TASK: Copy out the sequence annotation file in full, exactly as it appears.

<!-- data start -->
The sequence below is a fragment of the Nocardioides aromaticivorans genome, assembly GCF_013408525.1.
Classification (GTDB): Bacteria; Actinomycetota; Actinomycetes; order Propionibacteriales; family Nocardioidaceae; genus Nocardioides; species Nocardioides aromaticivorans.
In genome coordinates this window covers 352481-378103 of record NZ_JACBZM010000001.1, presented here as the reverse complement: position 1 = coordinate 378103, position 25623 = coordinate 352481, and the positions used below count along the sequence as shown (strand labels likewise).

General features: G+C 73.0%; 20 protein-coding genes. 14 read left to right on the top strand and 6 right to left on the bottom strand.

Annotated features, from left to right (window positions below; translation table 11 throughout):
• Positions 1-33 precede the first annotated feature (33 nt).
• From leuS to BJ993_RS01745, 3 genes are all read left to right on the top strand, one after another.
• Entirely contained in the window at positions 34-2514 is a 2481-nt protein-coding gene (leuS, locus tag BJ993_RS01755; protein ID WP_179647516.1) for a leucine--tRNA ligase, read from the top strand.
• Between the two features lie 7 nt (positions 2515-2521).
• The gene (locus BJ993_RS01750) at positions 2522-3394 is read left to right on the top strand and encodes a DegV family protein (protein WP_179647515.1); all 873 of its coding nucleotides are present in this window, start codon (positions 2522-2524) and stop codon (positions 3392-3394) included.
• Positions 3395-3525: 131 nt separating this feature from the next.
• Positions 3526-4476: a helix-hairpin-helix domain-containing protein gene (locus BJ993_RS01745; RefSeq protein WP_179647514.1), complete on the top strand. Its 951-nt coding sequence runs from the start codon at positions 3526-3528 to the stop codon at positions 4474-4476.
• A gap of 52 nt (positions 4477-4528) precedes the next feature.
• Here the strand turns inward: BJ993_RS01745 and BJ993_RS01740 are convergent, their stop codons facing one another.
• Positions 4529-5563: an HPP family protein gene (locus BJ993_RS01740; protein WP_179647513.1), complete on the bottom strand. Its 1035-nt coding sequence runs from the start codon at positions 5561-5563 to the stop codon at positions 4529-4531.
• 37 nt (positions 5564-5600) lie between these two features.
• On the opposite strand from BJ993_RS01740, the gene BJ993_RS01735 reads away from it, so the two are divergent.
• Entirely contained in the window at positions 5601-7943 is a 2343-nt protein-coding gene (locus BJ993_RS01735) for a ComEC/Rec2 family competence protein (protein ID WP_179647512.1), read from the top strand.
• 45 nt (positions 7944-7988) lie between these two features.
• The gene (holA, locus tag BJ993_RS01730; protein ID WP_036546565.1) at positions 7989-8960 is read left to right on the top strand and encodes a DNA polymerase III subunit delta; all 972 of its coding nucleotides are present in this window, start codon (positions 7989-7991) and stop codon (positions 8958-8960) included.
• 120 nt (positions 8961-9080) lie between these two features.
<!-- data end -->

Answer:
The sequence below is a fragment of the Nocardioides aromaticivorans genome, assembly GCF_013408525.1.
Classification (GTDB): Bacteria; Actinomycetota; Actinomycetes; order Propionibacteriales; family Nocardioidaceae; genus Nocardioides; species Nocardioides aromaticivorans.
In genome coordinates this window covers 352481-378103 of record NZ_JACBZM010000001.1, presented here as the reverse complement: position 1 = coordinate 378103, position 25623 = coordinate 352481, and the positions used below count along the sequence as shown (strand labels likewise).

General features: G+C 73.0%; 20 protein-coding genes. 14 read left to right on the top strand and 6 right to left on the bottom strand.

Annotated features, from left to right (window positions below; translation table 11 throughout):
• Positions 1-33 precede the first annotated feature (33 nt).
• From leuS to BJ993_RS01745, 3 genes are all read left to right on the top strand, one after another.
• Entirely contained in the window at positions 34-2514 is a 2481-nt protein-coding gene (leuS, locus tag BJ993_RS01755; protein ID WP_179647516.1) for a leucine--tRNA ligase, read from the top strand.
• Between the two features lie 7 nt (positions 2515-2521).
• The gene (locus BJ993_RS01750) at positions 2522-3394 is read left to right on the top strand and encodes a DegV family protein (protein WP_179647515.1); all 873 of its coding nucleotides are present in this window, start codon (positions 2522-2524) and stop codon (positions 3392-3394) included.
• Positions 3395-3525: 131 nt separating this feature from the next.
• Positions 3526-4476: a helix-hairpin-helix domain-containing protein gene (locus BJ993_RS01745; RefSeq protein WP_179647514.1), complete on the top strand. Its 951-nt coding sequence runs from the start codon at positions 3526-3528 to the stop codon at positions 4474-4476.
• A gap of 52 nt (positions 4477-4528) precedes the next feature.
• Here the strand turns inward: BJ993_RS01745 and BJ993_RS01740 are convergent, their stop codons facing one another.
• Positions 4529-5563: an HPP family protein gene (locus BJ993_RS01740; protein WP_179647513.1), complete on the bottom strand. Its 1035-nt coding sequence runs from the start codon at positions 5561-5563 to the stop codon at positions 4529-4531.
• 37 nt (positions 5564-5600) lie between these two features.
• On the opposite strand from BJ993_RS01740, the gene BJ993_RS01735 reads away from it, so the two are divergent.
• Entirely contained in the window at positions 5601-7943 is a 2343-nt protein-coding gene (locus BJ993_RS01735) for a ComEC/Rec2 family competence protein (protein ID WP_179647512.1), read from the top strand.
• 45 nt (positions 7944-7988) lie between these two features.
• The gene (holA, locus tag BJ993_RS01730; protein ID WP_036546565.1) at positions 7989-8960 is read left to right on the top strand and encodes a DNA polymerase III subunit delta; all 972 of its coding nucleotides are present in this window, start codon (positions 7989-7991) and stop codon (positions 8958-8960) included.
• 120 nt (positions 8961-9080) lie between these two features.